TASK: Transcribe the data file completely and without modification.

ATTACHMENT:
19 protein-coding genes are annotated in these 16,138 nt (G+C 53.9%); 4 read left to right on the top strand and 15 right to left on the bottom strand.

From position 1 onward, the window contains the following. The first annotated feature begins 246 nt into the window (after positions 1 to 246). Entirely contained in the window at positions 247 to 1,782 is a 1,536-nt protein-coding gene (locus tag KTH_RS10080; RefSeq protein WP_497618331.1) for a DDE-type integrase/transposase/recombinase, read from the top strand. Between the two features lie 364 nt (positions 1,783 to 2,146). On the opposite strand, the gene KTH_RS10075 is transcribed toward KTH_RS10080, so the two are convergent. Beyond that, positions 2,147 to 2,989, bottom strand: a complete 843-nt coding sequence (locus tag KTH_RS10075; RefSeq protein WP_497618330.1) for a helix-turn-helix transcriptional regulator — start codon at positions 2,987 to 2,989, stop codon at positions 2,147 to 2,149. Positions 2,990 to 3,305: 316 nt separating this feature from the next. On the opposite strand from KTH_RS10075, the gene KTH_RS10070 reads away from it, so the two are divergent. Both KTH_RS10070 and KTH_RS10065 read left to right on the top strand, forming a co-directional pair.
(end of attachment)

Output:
19 protein-coding genes are annotated in these 16,138 nt (G+C 53.9%); 4 read left to right on the top strand and 15 right to left on the bottom strand.

From position 1 onward, the window contains the following. The first annotated feature begins 246 nt into the window (after positions 1 to 246). Entirely contained in the window at positions 247 to 1,782 is a 1,536-nt protein-coding gene (locus tag KTH_RS10080; RefSeq protein WP_497618331.1) for a DDE-type integrase/transposase/recombinase, read from the top strand. Between the two features lie 364 nt (positions 1,783 to 2,146). On the opposite strand, the gene KTH_RS10075 is transcribed toward KTH_RS10080, so the two are convergent. Beyond that, positions 2,147 to 2,989, bottom strand: a complete 843-nt coding sequence (locus tag KTH_RS10075; RefSeq protein WP_497618330.1) for a helix-turn-helix transcriptional regulator — start codon at positions 2,987 to 2,989, stop codon at positions 2,147 to 2,149. Positions 2,990 to 3,305: 316 nt separating this feature from the next. On the opposite strand from KTH_RS10075, the gene KTH_RS10070 reads away from it, so the two are divergent. Both KTH_RS10070 and KTH_RS10065 read left to right on the top strand, forming a co-directional pair.